If there were messages to be gleaned from Thursday, the day the Red Sox carved and gutted what remained of the 2013 World Series champions, perhaps the fact to retain first and foremost is this: Ben Cherington is one, cold-hearted son of a b****.
No Red Sox general manager in history has ever had the sort of day Cherington had at Major League Baseball’s non-waiver trading deadline, surrendering Jon Lester, John Lackey, Jonny Gomes, Andrew Miller, and, the pièce de résistance, Stephen Drew in a frenzy of deals that simultaneously injected optimism as they did suspicion into a fan base wondering about what exactly the end game may be.
The Red Sox did everything they should have on Thursday. They had to get something for Lester, and they did that with the powerful Yoenis Cespedes coming back from Oakland. Lackey’s league minimum in 2015 was too hard to sit on in lieu of finding its value on the market, which ended up being a decent return in Joe Kelly and Allen Craig from the Cardinals. Not a big fan of the Miller trade to Baltimore here, in that I feel like Boston may have been better suited to trade 39-year-old closer Koji Uehara and groom the lefty in the role for the final two months of the season. Uehara will receive, and probably accept, the $15 million qualifying offer in the offseason, while the 29-year-old Miller could get closer money elsewhere as a free agent.
But the emotional entirety of the day was all made worth it when news broke that Drew, the .176, $10 million man, was heading to the Yankees. We should all enjoy every minute of this deal, right up until Cherington re-signs the shortstop to a three-year deal in the offseason.
“It is difficult and it catches you at a different moment,” Cherington said after the carnage. “Last week when things started not to go well in the Toronto series and then going into Tampa, I knew that the more the math built against us, the more possibility there was to have to face some of this. Tough decisions with people that have meant a lot to the Red Sox and who I’ve known for a long time and have done great things for the organization.”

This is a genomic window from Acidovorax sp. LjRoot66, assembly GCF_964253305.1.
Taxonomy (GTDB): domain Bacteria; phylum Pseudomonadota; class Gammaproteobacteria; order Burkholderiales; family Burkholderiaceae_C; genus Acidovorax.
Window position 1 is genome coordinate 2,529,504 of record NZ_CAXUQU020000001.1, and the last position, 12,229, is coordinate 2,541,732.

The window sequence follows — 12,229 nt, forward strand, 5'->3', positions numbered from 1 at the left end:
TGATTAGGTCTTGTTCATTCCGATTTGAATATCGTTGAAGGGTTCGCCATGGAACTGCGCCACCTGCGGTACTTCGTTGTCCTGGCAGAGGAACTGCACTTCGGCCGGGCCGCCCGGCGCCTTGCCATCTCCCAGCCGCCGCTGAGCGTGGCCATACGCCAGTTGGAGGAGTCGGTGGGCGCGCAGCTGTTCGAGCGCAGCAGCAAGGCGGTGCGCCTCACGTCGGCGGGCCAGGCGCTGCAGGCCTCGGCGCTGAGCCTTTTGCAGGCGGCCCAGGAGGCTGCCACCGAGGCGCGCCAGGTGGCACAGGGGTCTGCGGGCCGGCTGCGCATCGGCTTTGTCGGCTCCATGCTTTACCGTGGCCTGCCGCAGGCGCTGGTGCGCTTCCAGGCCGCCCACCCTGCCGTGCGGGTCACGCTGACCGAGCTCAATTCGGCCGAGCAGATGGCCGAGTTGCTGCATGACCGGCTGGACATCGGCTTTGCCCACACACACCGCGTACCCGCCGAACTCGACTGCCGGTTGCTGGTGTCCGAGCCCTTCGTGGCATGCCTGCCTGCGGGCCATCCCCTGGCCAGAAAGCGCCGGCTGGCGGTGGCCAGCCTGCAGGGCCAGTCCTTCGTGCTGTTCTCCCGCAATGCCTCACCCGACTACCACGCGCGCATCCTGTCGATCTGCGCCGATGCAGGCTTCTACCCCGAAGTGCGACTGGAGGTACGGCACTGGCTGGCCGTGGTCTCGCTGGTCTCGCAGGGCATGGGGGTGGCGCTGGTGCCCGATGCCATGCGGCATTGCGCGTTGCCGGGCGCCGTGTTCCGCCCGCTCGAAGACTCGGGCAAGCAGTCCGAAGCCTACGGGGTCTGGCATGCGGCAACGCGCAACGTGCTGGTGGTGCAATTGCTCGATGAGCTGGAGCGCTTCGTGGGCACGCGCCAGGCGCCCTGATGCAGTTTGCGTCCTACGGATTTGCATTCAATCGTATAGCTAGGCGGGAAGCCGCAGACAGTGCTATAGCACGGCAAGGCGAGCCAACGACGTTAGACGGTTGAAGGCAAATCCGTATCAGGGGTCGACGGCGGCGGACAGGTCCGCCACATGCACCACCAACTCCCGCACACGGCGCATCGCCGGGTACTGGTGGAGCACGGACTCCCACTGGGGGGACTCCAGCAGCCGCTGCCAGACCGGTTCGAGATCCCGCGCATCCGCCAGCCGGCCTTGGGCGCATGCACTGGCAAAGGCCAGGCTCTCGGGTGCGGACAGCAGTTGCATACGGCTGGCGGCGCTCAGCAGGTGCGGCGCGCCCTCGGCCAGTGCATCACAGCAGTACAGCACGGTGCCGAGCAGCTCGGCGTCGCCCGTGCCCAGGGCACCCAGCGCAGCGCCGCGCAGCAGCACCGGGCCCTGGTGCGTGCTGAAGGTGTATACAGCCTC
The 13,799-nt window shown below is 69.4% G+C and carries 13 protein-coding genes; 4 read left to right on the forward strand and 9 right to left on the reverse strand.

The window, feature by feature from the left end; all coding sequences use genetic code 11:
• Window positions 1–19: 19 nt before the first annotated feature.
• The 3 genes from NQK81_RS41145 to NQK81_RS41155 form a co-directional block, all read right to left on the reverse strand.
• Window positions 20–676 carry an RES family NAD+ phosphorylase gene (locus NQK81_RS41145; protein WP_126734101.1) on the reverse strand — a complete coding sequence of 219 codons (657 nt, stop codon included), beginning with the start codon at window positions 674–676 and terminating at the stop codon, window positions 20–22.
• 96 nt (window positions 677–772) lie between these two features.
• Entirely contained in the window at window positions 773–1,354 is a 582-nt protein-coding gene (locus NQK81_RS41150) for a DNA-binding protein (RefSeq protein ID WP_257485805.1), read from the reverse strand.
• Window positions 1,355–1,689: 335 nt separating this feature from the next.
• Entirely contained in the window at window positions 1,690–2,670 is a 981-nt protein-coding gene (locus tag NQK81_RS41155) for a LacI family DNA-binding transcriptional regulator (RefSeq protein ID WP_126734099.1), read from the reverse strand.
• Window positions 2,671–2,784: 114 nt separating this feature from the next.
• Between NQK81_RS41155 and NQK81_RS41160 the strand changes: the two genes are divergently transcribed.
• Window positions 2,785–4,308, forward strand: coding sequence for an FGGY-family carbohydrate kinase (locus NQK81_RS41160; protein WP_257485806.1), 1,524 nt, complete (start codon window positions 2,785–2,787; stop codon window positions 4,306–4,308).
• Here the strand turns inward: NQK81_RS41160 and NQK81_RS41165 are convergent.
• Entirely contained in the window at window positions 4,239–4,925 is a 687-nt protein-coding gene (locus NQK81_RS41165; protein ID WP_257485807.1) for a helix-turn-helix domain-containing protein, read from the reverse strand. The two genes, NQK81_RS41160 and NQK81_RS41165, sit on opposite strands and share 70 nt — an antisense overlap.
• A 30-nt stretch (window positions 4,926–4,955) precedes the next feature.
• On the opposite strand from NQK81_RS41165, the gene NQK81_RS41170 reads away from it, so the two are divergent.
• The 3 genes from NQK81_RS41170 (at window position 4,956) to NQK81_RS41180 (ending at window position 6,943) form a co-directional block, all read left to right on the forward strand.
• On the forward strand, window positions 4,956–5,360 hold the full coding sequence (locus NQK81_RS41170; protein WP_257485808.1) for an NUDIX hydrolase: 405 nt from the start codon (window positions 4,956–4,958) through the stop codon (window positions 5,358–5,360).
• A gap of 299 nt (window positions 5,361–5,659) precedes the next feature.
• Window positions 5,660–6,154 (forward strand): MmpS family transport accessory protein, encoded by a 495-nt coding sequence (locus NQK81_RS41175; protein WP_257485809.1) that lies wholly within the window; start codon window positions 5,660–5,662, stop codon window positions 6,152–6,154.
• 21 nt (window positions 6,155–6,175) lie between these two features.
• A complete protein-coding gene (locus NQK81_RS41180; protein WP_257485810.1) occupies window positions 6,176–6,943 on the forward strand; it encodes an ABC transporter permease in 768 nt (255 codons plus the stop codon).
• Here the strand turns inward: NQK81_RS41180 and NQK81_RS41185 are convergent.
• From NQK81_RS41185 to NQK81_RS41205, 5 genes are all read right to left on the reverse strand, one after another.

The GM had just pulled off the impossible, and his final act was an encore treated to wild applause, a finishing trumpet on a day that simply left for asking what could possibly be down the suddenly empty road the Red Sox have cleared for themselves? Are the Red Sox better suited to compete in 2015? Maybe. It depends on which avenue the team takes in free agency to try and help lead a pitching staff that is left with the lineup of Kidz Planet in the absence of Lester, Lackey, Jake Peavy, Miller, and Felix Doubront, but it’s clear that Boston has the ultimate faith in going with Allen Webster, Rubby De La Rosa, Anthony Ranaudo, and company.
Just hope none of them reach 30 in a Red Sox uniform. Clearly that age is the new eviction notice in the Red Sox front office these days.
If the Red Sox are so afraid (thanks, Carl Crawford) of giving a 30-year-old, durable workhorse like Lester a long-term contract, it’s hard to imagine them going five or six years with any pitcher, which is going to significantly impact their ability to attract free agents in the offseason. The Sox are in full-on cost-control mode, which makes one wonder if it’s really all about maximizing the output of players, or if there is something more at stake here.